Illustrated Guide to Christchurch and Neighbourhood
W. S. King & Co.'s Furniture Warehouse
W. S. King & Co.'s Furniture Warehouse.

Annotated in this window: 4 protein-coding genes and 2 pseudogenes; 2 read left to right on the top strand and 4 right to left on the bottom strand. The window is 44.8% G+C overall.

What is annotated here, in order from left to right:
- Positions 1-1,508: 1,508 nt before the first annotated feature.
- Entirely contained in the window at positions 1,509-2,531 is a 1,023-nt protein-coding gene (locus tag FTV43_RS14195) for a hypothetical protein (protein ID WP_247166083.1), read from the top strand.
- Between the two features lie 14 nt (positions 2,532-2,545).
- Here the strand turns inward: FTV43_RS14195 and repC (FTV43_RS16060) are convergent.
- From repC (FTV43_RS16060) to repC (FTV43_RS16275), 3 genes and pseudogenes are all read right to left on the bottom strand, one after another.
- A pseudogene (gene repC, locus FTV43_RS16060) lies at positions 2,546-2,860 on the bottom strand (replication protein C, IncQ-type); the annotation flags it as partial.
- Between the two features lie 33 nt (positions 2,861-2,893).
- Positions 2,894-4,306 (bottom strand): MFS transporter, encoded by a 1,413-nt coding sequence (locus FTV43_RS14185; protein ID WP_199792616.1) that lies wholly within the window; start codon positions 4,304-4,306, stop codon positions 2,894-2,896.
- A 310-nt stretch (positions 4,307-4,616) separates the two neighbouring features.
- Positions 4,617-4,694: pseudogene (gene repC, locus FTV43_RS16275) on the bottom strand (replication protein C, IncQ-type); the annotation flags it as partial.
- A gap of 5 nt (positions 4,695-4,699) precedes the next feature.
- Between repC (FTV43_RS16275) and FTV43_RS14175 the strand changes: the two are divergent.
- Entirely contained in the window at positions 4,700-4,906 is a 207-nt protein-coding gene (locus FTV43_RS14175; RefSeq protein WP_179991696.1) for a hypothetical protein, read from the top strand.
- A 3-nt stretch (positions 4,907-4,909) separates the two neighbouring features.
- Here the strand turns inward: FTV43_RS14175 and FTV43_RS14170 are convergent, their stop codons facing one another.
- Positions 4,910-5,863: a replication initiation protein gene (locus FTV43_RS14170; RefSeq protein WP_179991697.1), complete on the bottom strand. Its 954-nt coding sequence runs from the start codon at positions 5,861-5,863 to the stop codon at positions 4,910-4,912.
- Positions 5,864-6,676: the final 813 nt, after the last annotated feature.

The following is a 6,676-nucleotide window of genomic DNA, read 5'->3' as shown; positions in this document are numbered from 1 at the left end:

This establishment, including factory and warehouse, has a frontage of 35 feet to Lichfield-street (Christchurch), and extends back 156 feet to Bedford Row, where there is the waggon entrance. It is a substantial two-storey brick building, the ceiling of the first floor being 18 feet, and of the floor above 16 feet, high. The show-rooms are filled with furniture for bed-rooms, dining-rooms, drawing-rooms, kitchens, libraries, halls, and in fact all that is required either in a cottage or a mansion. It is impossible, within our limits, to do more than allude to a few of the articles manufactured on the premises, or imported from Europe, Asia, and America, which the visitor is invited to inspect. The carpets, of which there is a large stock of latest novelties from English and Scotch looms, include some very beautiful moresques (a speciality of Morton & Sons, of Kidderminster) and landscape patterns; and in rugs there are some charming old quaint oriental patterns from Japan, Khyber, Tanjore, and Persia, besides a host of the best Glasgow and Kidderminster-ware. The chairs and couches, the upholstering of which is all done on the premises, include the finest Italian walnut frames made at Lake Como, and others from New York, London, and the Continent, besides the ordinary Colonial black wood, cedar, and rimu. Visitors can, if they so please, inspect the workshops, and select the horse-hair, morocco leather, cretonne, velvet, or tapestry reps with which they would like their furniture upholstered; and seeing work in course of progress they may satisfy themselves that it is all done thoroughly well and substantially, so as to stand wear and tear. The bedding, also made on the premises, is of all sorts, to suit various tastes and purses, viz.—feathers, flock, flax, wool, hair, fibre, and kapoc, from Fiji and Java. Bedsteads in brass and iron of all prices, mostly English make, are to be seen in hundreds. Dressing tables in oak, mahogany, walnut, pitch-pine, cedar, and kauri; side-boards in cedar and mahogany; telescope dining tables in walnut and mahogany; billiard tables by English manufacturers; occasional tables of all sorts, shapes, and sizes; office furniture, and in fact all kinds of such goods closely fill page 193the premises. The stock of pianos (English, French, and German) is large and varied. A dining and billiard table combined (three-quarter size), suitable for family use, is an article much admired by ladies. The lighter articles for use and ornament are also to be seen here in great variety. Some hand-painted coal vases are really works of art. In looking-glasses for mantelpieces, of course the æsthetic style predominates just now; Early English patterns, in carved wood, ebonised wood and gold, and some with paintings on dead gold plaques being here in great variety. Glass-ware, both English and German, for the table and ornamental, is displayed in large quantities. Of cane chairs, Austrian, English and American, this firm has probably a greater quantity and larger variety than is to be seen elsewhere. Some of them are most amusing specimens of ingenuity and skill. The "Gem" carriage-chair is one of those. It is shown one moment as a child's chair, a good shake-up makes it take the shape of a table, give it a good swing over one shoulder and it comes down a carrriage, while a little further worrying resolves it into a rocking-chair; and yet, in each phase of its existence, it is firm and reliable. A some-what similar curiosity is the "Jewel" folding-chair, appearing to take, at the will of the exhibitor, the forms of a perambulator, a chair and table, and tall-legged chair. In spite of the apparent intricacy of these chairs, they are really very simple, not easily broken, and easily repaired. There is also a large American rocking-chair, the rockers of which are fixed in grooved slips, in which they move while the slips remain steady, so that the sitter can enjoy the luxury of rocking backwards and forwards without the unpleasant consciousness that he is wearing holes in the carpet—a desideratum every housewife will appreciate. One article for which this firm is the sole agent we must not omit, viz.—vaseline. It would almost be easier to state what this is not used for than what it is. As an ointment it is said to be Invaluable for bruises, burns, sprains, &c. It is made into soap, cold cream, boot and shoe paste, tooth paste; for the use of cooks and confectioners, doctors, harness-makers, bootmakers; to be applied internally or externally—in fact, take it and use it how you will, it never seems out of place. "We must also notice the child's perambulators. These are made on the buggy principle, and fitted with hoods, aprons, curtains, linings of silk, rep, carpet, and morocco, with reversible handles, and good springs. They are far more thoroughly and tastefully finished than have generally been to be seen heretofore in Christchurch.